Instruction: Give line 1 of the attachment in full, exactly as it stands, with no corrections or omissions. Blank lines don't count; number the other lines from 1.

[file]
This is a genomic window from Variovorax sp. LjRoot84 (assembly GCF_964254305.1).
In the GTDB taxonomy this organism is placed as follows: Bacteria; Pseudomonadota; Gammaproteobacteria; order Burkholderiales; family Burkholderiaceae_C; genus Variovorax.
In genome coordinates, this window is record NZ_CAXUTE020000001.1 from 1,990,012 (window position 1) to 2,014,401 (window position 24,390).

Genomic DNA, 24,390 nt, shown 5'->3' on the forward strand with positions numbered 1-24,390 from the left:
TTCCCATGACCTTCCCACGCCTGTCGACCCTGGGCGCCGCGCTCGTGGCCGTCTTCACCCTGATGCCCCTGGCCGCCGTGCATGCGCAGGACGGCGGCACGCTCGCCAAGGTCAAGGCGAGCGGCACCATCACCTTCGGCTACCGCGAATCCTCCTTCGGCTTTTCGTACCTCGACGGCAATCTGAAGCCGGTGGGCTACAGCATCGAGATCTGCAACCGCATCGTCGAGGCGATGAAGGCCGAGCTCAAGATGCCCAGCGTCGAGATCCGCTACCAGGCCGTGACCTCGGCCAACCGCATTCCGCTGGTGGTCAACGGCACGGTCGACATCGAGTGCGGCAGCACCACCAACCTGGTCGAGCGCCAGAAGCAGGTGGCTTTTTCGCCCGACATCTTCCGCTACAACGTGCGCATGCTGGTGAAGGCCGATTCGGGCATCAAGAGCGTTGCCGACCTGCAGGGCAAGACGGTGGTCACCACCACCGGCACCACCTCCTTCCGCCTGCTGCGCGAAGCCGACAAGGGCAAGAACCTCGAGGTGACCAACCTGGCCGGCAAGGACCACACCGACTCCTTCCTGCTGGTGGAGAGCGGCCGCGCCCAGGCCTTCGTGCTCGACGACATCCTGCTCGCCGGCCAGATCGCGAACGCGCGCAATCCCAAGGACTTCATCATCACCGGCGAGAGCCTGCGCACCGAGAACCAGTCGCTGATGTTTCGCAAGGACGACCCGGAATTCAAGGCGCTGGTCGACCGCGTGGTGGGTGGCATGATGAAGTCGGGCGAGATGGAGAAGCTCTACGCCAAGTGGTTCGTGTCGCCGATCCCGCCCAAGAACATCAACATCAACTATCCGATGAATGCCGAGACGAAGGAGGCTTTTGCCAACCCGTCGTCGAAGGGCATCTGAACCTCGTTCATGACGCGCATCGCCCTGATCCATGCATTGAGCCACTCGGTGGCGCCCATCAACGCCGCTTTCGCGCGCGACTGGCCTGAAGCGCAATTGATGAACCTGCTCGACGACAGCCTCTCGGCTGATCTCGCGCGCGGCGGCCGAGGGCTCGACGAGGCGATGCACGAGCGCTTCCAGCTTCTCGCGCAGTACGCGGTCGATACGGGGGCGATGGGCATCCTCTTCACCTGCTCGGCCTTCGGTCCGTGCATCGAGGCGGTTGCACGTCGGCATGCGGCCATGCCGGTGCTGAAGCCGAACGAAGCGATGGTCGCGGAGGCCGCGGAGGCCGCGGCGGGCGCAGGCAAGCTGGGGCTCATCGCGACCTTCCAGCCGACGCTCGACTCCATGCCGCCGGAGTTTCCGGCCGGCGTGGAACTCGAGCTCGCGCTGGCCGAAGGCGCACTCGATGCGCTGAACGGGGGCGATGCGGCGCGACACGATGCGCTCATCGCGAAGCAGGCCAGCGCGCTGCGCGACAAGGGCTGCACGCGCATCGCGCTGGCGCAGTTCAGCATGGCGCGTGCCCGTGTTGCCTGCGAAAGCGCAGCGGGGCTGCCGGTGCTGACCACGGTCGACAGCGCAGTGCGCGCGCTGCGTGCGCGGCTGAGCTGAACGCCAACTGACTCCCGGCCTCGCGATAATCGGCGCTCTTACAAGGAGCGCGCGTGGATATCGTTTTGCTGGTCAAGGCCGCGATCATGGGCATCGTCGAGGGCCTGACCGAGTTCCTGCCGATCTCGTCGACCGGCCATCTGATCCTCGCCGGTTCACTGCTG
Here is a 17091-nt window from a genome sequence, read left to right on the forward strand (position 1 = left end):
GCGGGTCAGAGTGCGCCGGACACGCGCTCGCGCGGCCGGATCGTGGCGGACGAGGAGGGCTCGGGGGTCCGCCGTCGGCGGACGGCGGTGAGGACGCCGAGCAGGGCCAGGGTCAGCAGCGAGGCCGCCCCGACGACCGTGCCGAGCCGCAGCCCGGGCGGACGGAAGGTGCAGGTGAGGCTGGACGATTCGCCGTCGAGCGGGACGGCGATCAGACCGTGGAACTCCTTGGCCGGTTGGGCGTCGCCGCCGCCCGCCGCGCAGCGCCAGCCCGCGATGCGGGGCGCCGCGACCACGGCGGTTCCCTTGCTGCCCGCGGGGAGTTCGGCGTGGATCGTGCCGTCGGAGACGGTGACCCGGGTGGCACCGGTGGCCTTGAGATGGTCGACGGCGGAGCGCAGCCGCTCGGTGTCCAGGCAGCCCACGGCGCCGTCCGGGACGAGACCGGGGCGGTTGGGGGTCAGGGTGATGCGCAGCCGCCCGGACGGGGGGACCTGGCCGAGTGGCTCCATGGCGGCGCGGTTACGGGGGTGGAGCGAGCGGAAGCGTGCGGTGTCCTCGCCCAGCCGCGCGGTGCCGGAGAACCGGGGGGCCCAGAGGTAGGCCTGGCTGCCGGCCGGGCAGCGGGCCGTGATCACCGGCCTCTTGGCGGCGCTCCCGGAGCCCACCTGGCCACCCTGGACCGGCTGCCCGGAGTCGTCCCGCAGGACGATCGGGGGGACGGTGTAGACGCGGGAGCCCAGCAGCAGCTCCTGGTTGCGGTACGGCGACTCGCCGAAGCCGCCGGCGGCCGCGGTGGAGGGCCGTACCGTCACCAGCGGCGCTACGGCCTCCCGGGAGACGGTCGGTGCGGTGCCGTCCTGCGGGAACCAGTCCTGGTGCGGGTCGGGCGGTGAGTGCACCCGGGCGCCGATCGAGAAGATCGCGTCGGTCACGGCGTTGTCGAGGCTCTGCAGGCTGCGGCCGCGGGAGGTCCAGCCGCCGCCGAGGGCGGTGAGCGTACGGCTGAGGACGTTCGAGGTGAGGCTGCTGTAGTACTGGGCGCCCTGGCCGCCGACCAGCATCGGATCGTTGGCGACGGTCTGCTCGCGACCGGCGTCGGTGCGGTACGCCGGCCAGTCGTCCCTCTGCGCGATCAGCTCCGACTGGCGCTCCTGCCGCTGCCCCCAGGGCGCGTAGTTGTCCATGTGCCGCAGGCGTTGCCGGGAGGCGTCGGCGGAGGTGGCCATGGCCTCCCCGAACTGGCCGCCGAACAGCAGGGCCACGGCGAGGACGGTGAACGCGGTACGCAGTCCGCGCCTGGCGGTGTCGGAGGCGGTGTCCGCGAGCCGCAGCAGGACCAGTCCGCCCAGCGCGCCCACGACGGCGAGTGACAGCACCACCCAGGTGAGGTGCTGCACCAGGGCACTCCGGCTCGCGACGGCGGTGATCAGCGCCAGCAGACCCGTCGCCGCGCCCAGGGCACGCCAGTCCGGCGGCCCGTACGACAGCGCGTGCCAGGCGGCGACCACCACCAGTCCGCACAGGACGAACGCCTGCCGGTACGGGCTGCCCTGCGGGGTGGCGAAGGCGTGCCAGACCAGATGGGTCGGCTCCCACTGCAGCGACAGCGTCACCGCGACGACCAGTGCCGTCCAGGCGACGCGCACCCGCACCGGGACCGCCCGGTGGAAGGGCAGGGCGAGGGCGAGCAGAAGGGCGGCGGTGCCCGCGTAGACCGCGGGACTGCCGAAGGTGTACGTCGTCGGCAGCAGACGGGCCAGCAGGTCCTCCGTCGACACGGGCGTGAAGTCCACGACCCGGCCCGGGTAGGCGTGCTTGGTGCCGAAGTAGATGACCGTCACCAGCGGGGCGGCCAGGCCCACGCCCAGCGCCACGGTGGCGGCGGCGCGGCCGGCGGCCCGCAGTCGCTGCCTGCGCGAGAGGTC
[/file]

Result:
This is a genomic window from Variovorax sp. LjRoot84 (assembly GCF_964254305.1).